It’s common to hear stories of people who walk away from the faith because they find biblical Christianity too stifling and judgmental, lacking in true justice. But there are beautiful stories that move the opposite direction. Some find deep liberation when they deconstruct today’s trending Social Justice B ideologies and discover the justice-inspiring truths of the historic Christian faith. In the words of Monique Duson, founder and director of the Center for Biblical Unity, “With [my] constant focus on evil systems, I had become oblivious to the evil in my own heart. . . . According to historic Christianity, salvation is the good news of Jesus’s life, death, and resurrection so sinners of all colors can be saved by a free act of divine grace. [My ideology] had pulled me away from that good news into a social justice gospel in which the finished work of Jesus wasn’t enough.” In the words of Edwin Ramirez,
I did not realize how much resentment I harbored. . . . Then the Lord opened my eyes and set me free in an unexpected place, a rural, predominantly white church. . . . Scanning the room, my eyes fell on an older lady whose face was filled with joy as she worshiped our God. Then it hit me: “That older white lady is my sister in Christ.” . . . I had been so blinded by an ideology that divided people by skin color that I missed the blessing of seeing the sufficiency of Christ’s atonement.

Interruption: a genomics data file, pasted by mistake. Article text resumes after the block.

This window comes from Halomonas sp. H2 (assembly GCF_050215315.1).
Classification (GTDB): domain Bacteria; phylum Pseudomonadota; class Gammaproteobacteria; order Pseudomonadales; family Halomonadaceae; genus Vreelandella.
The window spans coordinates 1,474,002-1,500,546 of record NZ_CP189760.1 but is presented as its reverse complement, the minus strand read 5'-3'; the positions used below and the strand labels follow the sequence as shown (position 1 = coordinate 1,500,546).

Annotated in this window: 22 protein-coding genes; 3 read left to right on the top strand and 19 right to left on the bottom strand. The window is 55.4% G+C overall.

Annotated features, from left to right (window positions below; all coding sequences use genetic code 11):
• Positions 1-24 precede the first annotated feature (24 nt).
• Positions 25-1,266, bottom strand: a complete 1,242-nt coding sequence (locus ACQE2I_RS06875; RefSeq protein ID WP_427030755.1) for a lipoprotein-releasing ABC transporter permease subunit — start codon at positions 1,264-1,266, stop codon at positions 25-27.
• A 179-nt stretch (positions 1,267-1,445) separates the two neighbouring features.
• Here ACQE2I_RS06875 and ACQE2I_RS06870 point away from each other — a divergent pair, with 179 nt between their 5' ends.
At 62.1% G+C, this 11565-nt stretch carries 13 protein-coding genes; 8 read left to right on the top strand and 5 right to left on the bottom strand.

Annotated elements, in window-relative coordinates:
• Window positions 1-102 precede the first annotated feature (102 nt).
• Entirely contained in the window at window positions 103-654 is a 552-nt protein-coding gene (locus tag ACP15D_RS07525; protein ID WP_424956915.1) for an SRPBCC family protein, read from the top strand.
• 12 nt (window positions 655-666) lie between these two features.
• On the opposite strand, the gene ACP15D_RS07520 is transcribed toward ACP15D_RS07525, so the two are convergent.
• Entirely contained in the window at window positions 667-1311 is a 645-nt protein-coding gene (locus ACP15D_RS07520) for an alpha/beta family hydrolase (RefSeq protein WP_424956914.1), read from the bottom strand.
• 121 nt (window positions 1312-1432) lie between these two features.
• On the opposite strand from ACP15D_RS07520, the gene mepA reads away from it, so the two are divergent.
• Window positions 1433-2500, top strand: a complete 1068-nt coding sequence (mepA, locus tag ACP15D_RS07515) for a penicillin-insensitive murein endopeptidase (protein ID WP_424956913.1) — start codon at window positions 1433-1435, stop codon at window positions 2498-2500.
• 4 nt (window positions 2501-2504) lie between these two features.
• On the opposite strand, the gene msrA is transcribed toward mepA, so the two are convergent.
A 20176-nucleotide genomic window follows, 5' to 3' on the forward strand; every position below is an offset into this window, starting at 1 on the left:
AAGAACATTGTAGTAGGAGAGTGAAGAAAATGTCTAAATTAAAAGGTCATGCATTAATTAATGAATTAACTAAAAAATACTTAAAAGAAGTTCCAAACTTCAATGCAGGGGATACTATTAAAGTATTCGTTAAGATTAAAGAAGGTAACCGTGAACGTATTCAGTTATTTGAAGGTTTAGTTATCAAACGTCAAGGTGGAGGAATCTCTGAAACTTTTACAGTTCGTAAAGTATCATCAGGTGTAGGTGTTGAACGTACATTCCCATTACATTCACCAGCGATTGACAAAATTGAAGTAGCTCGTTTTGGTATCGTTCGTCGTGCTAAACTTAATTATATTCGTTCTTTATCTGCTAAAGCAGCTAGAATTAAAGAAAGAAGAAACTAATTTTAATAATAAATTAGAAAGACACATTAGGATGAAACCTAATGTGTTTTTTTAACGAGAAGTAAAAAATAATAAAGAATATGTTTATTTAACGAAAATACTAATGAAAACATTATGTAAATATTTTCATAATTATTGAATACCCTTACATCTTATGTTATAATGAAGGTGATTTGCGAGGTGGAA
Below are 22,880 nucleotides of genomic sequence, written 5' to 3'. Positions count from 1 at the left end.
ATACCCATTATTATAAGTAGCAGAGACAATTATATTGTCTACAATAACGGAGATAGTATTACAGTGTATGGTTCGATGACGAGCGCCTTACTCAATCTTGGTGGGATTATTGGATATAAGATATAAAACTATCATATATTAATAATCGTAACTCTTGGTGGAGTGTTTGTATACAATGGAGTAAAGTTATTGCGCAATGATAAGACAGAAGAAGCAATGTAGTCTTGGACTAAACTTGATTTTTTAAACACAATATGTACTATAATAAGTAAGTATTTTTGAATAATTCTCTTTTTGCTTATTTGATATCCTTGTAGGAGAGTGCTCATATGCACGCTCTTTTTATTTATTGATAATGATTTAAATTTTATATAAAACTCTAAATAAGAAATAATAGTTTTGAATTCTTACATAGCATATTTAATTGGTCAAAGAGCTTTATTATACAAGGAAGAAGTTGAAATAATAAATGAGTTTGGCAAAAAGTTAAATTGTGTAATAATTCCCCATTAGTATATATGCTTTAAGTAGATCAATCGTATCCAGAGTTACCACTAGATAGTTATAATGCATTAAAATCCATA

Such deconstruction from stifling social-justice ideologies is common, albeit underreported. If you think by abandoning historic Christianity for today’s trending Social Justice B ideologies you’ll somehow find freedom from hard-hearted hypocrisy, I encourage you to listen carefully to such deconversion stories. Dogmatism, exclusion, and self-righteousness aren’t just church problems; they’re human problems.
Question 4: As I seek social justice, am I replacing the fruit of the Spirit with resentment, self-righteousness, and rage?
The pursuit of real justice bears righteous fruit; counterfeit justice does not. Is your pursuit of justice bearing love, joy, peace, patience, kindness, and the other fruits of the Holy Spirit, or is it fostering rotten fruit? Are you filled with more or less suspicion, anxiety, and bitterness? Do you assume bigotry, hate, and ignorance are the best or only explanations for why others disagree with you? Do you love the unique image-bearers of God before you, or do you indulge in prejudice based on skin tone, gender, or status? As one ex-Social Justice B proponent reflected, “I did not engage with individuals as individuals, but as porcelain, always thinking first and foremost of the group identities we inhabited.” It left him “exhausted and misanthropic.” Ramirez again says it better than I can: